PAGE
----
Well. For a post on the 5 days I stayed put in the Santa Marta area, this is really getting long.   The rest of my time was beautifully busy being lazy; alternating the beach, pool and hammocks with occasional walks to explore the area.   Full of reading, laughter and conversations, and great food.  I mentioned already I loved the hostel but I need to reiterate: If I could have moved permanently into Hostel Calle 11 Santa Marta I think I would have!  Rumour has it the building was a former drug cartel mansion, but the new owners have created the perfect space for lounging. I think I’ll always smile when I think of this part of Colombia.  Plus, the tranquil atmosphere was the perfect prep before arriving in the extreme chaos of that is the city of Bogota!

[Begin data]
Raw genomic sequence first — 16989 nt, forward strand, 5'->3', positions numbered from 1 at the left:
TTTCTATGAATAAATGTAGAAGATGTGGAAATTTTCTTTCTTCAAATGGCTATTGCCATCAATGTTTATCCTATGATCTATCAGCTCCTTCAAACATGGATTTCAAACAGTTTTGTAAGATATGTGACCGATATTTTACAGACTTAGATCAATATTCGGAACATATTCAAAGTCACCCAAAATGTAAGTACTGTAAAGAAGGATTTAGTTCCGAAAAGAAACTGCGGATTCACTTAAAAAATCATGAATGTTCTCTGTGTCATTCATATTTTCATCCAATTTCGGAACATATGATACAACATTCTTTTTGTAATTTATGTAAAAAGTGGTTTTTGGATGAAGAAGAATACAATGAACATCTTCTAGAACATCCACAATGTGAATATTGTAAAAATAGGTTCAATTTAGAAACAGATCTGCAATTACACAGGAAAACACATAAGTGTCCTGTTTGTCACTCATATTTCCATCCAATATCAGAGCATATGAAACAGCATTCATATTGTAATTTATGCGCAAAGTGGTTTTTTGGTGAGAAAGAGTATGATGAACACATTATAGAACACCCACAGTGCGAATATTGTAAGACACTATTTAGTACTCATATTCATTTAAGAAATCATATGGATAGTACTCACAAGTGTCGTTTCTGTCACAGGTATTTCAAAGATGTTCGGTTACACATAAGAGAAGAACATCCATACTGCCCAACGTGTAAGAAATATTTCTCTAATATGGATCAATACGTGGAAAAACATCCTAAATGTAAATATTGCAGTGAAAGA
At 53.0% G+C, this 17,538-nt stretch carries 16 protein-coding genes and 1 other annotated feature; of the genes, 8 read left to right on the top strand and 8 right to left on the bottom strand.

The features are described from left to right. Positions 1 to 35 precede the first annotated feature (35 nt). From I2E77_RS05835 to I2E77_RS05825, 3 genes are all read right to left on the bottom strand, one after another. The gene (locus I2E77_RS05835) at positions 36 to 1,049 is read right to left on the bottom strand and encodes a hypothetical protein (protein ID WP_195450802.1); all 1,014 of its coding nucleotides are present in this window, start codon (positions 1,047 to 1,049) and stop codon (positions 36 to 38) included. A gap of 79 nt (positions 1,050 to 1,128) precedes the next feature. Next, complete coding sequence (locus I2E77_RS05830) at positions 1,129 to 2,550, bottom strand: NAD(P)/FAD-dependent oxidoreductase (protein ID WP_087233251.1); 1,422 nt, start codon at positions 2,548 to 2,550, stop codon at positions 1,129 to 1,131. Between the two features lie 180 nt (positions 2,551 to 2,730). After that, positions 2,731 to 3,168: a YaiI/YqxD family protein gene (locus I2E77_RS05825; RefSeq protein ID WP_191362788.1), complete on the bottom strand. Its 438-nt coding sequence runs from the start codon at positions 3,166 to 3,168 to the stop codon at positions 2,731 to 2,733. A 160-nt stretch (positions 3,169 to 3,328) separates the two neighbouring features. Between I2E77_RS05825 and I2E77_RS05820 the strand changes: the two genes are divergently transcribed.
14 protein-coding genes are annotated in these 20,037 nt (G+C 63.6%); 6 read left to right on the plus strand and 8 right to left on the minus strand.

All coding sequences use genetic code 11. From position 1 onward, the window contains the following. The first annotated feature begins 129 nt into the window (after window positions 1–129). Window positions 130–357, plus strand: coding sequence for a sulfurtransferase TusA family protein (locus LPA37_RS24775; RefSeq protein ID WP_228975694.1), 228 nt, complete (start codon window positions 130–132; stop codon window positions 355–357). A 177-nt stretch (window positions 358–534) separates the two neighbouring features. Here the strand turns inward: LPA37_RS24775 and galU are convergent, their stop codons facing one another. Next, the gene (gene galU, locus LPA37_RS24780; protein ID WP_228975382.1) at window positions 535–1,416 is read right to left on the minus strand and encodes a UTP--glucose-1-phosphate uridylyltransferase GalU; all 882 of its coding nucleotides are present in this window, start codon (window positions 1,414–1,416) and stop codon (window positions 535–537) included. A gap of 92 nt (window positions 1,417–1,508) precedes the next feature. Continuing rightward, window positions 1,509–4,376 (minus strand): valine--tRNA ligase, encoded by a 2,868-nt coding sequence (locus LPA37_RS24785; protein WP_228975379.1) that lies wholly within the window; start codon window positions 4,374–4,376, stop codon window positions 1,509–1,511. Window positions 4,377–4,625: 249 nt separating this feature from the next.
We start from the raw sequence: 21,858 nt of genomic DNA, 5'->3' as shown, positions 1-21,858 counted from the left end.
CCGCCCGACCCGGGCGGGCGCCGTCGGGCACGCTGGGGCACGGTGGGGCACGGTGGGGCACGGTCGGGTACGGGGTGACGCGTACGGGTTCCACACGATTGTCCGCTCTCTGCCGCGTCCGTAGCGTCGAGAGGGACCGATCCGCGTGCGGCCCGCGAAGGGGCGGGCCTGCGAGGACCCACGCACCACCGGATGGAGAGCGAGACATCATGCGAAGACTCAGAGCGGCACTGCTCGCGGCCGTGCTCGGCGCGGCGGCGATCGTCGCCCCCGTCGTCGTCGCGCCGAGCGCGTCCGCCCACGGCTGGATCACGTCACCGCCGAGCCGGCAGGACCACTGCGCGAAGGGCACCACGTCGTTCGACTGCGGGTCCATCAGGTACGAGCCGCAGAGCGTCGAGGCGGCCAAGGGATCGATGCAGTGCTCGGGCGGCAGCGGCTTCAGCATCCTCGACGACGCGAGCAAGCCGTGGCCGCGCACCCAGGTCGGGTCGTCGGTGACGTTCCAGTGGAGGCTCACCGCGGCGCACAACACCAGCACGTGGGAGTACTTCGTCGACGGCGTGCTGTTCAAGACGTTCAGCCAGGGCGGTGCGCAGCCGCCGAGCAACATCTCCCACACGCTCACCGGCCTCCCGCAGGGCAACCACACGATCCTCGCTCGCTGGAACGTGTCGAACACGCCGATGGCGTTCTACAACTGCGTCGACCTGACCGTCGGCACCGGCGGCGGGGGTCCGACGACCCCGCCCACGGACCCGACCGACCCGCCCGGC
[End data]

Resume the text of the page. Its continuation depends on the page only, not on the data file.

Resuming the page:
Feeling chill in Cartagena 

My last post from Cartagena was a bit abbreviated, as I couldn’t seem to find enough time to write like I wanted to.   But here I am again on another bus and the perfect opportunity to sort out my thoughts and activities during this five hour ride. 

My main thought right now is “I’m freezing!!”  Why is it that people seem to believe that any time AC is an option it must be set to replicate Arctic conditions?   I vehemently disagree, but seem to be the only one who would appreciate a more moderate touch with the temperature controls…  Well, on the bright side, I think I read of a study recently that concluded that being cold could help keep a person slim (I’m paraphrasing) so I guess I should be thankful for this chance to shiver off a bit more of my croissant-cushion I’m still carrying from Europe.  

My chance to warm up during a pit stop for coconuts and empanadas